This is Mario’s story.

Like so many unaccompanied teens, Mario’s mother and father pushed him out the door to fend for himself. When the challenge of feeding a large family grows too great, the oldest is often forced to find his own way.

“My parents say this is best for me, to be on my own,” Mario once shared with Trinity Cafe volunteers. “It’s been about four years. I sleep wherever I can find a place. Some days I go to the library and read comics. I like “Superman.” I walk to Trinity from there. Most days I enjoy the walk.”

Family crisis and discord is the most prevalent reason youth and young adults become homeless. Young people are at a greater risk of becoming homeless if their parents have mental health issues or engage in substance abuse. Those teens who come out to their parents as gay or lesbian also find themselves searching for a place to live after heated arguments. Other reasons include child abuse in the home, living in a family that has previously been homeless or living in foster care and aging out of the system.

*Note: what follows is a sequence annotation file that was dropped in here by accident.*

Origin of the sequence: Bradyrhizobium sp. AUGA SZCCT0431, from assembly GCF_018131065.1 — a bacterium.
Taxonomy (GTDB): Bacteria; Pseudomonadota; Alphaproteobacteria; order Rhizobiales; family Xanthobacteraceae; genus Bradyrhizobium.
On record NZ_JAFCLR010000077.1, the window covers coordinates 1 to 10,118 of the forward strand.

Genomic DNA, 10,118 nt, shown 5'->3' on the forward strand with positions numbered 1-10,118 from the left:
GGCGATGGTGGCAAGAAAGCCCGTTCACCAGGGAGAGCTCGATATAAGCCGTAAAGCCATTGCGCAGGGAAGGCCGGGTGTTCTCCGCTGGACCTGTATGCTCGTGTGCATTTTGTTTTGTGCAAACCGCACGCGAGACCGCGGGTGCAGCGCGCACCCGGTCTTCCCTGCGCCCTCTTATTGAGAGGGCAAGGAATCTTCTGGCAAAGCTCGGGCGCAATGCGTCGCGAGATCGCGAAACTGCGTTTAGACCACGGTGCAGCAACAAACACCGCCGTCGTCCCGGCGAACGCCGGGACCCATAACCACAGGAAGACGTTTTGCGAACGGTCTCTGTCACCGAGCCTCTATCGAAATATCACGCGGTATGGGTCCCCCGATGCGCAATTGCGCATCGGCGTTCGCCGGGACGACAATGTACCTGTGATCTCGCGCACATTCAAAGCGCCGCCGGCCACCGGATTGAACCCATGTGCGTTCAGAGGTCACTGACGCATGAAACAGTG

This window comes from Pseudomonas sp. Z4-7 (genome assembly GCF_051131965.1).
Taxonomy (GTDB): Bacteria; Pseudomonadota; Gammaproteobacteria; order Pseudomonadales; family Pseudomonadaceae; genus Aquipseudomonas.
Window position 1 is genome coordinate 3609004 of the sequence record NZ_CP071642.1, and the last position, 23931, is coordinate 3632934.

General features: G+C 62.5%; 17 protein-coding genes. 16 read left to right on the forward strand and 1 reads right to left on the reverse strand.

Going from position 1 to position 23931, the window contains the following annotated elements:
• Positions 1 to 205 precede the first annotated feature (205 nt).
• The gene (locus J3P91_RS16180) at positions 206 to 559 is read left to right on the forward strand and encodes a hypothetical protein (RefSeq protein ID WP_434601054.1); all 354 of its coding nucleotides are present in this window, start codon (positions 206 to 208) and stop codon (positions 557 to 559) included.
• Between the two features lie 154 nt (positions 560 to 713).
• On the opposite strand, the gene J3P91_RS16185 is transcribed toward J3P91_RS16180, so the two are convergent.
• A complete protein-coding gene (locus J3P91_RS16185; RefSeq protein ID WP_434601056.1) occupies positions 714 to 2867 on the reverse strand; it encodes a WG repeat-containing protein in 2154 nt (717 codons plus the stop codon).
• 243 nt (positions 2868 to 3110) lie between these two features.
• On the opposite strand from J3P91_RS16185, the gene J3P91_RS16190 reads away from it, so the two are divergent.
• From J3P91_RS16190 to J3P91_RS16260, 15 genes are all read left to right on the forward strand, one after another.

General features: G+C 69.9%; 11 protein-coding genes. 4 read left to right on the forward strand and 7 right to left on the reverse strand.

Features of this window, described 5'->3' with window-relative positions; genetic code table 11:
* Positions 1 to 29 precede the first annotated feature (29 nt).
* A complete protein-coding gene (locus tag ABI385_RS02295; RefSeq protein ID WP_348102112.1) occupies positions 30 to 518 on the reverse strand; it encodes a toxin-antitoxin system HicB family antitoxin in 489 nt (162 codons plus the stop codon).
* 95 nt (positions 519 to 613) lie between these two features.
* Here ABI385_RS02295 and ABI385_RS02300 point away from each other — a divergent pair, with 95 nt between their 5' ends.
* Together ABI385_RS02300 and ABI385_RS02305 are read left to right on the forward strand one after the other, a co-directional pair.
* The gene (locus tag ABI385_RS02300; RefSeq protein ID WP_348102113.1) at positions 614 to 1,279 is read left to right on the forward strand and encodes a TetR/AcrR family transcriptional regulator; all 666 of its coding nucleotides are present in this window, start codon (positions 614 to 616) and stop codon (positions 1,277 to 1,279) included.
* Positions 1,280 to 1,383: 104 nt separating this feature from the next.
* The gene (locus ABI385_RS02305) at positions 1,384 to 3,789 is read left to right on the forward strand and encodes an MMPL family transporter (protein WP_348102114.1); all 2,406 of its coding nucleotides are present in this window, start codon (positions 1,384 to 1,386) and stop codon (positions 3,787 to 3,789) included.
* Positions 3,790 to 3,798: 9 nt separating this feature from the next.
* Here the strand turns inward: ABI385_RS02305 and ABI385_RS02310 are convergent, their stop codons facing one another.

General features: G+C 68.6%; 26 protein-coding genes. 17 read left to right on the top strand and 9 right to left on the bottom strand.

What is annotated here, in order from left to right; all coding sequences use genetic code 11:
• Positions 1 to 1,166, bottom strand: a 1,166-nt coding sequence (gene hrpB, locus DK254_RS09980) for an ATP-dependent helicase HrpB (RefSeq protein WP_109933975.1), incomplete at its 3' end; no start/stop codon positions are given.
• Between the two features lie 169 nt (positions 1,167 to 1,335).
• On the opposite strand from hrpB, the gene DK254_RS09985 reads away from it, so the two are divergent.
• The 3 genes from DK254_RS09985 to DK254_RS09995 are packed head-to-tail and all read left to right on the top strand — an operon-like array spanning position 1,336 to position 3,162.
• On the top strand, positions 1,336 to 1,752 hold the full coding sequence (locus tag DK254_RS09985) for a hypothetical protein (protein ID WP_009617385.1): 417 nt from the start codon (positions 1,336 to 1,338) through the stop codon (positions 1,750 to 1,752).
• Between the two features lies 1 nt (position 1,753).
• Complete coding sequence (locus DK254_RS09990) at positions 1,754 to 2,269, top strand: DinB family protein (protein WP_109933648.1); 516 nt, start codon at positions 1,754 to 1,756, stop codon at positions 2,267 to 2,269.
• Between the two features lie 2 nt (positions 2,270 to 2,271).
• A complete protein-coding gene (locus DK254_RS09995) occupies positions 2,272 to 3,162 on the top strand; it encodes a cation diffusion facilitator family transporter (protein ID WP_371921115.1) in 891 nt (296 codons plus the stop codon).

To see young people, like Mario, with tremendous potential and no one to nurture and encourage him to become a responsible self-sufficient adult strikes a sad and moving chord.
Artist Bryant Martinez, a former U.S. Marine who once dealt with being homeless, was moved to craft two paintings that reflect the challenges Mario endures.

“I applied true emotion to the orange hues in the first painting,” Martinez said. “Because I remember walking through humid days in Ybor City and West Tampa. Like Mario, I remember going to the John Germany Library to escape the heat. And the sun in Florida feels orange to me, especially after walking in the rain, especially after trampling across the dirt and grime of Tampa’s streets. I’m glad Mario found a haven at Trinity Cafe, if only for a few moments.”